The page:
The whole ensemble was brought together by the roof of the central bay. I wanted to enhance and take a further step forward with a detail similar to the large cornicione over the cartway to the couch house. Essentially, this is a large section of oak that was constructed around a rib cage substructure of both timber and steel. In the gatehouse this was on a significantly larger scale. The cornicione frames the opening and passes back into the intersecting roofs of the two bays either side, with a leadwork flashing detail at its abutment to the sloping roof. It is crowned by an ogee gutter, unlike the half round gutter that we had used elsewhere, which then dispels water onto the two roofs either side and capped with a stepped lead roof that is very much on show. Lead rolls at concentric centres lead to a turret with angled cambered sides and creates the base for the crowning glory on the top that is the oak cupola.
The Oak rib-cage cupola and lantern
Oak lantern and iron chandelier
The Oak ceiling and cupola to the central bay
‘Four massive, engineered beams span the central opening……‘
The cupola and roof were designed and constructed in several phases. Four massive, engineered beams span the central opening, each timber as clean as could be, with the central bay open to allow light to shed into the space from the lantern above. The scale of this is enhanced by the tapering nature of the turret supporting the cupola above. We designed the internal spars that mimic the detail of the hammer beams in the main house stairwell, which have a gentle sweep leading to a cyma moulding at the top and carry a ledge supporting the cupola over. Each of these bladed spars has a quad reed moulding to the front face that adds further detail, with the whole structure clad in oak boarding to the inside, leaving the spars on show. Abovethis sits the lantern, or cupola, which consists of four three-quarter engaged Doric columns with oak frames in between and bronzed casement inserts set into the oak frames. A small entablature crowns the structure that supports a leadwork flashing detail and a pyramidal roof constructed of a central octagonal oak boss, hook to the bottom and sphere to the top, covered with lead which flashes over the tiled roof. Internally, the hip and jack rafters creating this small roof are exposed so that when you drive or walk underneath the cupola you can see all the way up to the very top of the towering lantern.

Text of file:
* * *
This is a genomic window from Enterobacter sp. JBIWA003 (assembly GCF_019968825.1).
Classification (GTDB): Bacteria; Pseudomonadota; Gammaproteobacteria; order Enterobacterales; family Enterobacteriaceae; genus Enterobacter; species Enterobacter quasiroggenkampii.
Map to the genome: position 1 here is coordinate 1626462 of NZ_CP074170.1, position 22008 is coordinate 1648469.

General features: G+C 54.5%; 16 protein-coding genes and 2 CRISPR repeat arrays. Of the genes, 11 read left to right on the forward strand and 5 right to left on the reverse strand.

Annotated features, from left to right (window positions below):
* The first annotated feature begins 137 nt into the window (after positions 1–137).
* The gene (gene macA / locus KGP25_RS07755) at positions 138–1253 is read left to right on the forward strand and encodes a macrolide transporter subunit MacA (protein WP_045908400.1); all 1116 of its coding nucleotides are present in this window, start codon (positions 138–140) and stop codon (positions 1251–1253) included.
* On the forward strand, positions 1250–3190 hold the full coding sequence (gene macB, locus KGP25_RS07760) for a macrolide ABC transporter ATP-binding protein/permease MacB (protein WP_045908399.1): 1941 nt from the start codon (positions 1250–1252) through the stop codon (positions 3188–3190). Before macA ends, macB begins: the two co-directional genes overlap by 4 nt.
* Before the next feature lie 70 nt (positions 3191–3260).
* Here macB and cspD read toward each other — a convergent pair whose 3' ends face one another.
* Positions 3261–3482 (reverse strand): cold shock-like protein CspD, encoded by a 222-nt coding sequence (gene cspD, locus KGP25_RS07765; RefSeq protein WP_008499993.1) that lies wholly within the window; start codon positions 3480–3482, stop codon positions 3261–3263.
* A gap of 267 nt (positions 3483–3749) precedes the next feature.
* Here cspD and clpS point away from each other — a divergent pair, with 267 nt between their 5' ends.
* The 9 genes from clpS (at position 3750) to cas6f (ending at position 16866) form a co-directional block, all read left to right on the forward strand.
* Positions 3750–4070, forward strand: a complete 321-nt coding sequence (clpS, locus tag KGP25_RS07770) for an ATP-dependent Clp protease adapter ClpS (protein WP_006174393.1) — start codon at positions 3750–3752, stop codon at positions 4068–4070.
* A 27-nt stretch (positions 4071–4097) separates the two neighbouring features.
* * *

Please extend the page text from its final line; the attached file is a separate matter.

We also designed a metal chandelier that hangs from the lantern over the driveway. This is constructed in stainless steel and designed using the same motif details we had developed throughout the site. Although I hand a hand in the detail of this light, it was largely down to Lydia’s creation. We also developed the pair of lights that hang in the central bays to each of the car ports and are similar in character, with a decorated base supporting candelabras and hung from the apex of the ceiling.
The Oak ceiling of one of the car port bays
Decorative iron chandelier in both bays
Huge Oak truss with octaganol central post
Each of the bays are created using a massive, engineered oak truss to a scale that dwarfs even the Summerhouse bladed trusses. The huge eighteen-inch sections of oak used to create the tie beams have a cambered bottom that intersect with even larger beams spanning the double width opening of each side of the car ports. The tie of the truss, in this case the central post, is an octagonal column that Jess and I designed to be based on a Doric column. The simple fluted capital support a square boss, allowing for a mortice and tenon joint connecting to the oversized principal rafters which support the main roof. These principal rafters are curved in a similar manner to those in the summerhouse, out of huge sections of oak.
‘….nestled among the trees and the overhanging bows of the great beech and oak trees…..‘
Over the trusses, the roof is clad with oak boarding with the brickwork walls left exposed to the inside, allowing for the mass of the central walls to also be present on the inside of both of the car ports. The intention was not to create an internal structure, it was to create an open car port and archway that resembled a traditional gatehouse, nestled among the trees and the overhanging bows of the great beech and oak trees that have been growing there for decades.
The Gatehouse sitting amongst the great bows of the woodland
‘….probably the most unique building on the site….‘
Credit needs to be given, in this instance, to the skill and attention to detail that was afforded to the joinery by the craftsmen at Gelder Joinery who sourced through the reams of large section oak and discarded more than sixty percent of the original timber, to get the best possible quality timber available and achieve the sections and quality of oak that we required and would accept.
I had hoped when we began the process of developing the designs for the gatehouse, to create a courtyard that I would be happy with and that I knew the client wanted from the outset of when he originally bought the house. I was delighted with the result, which is probably the most unique building on the site, and how it integrates with the surrounding buildings.
Arriving up the woodland drive to the Gatehouse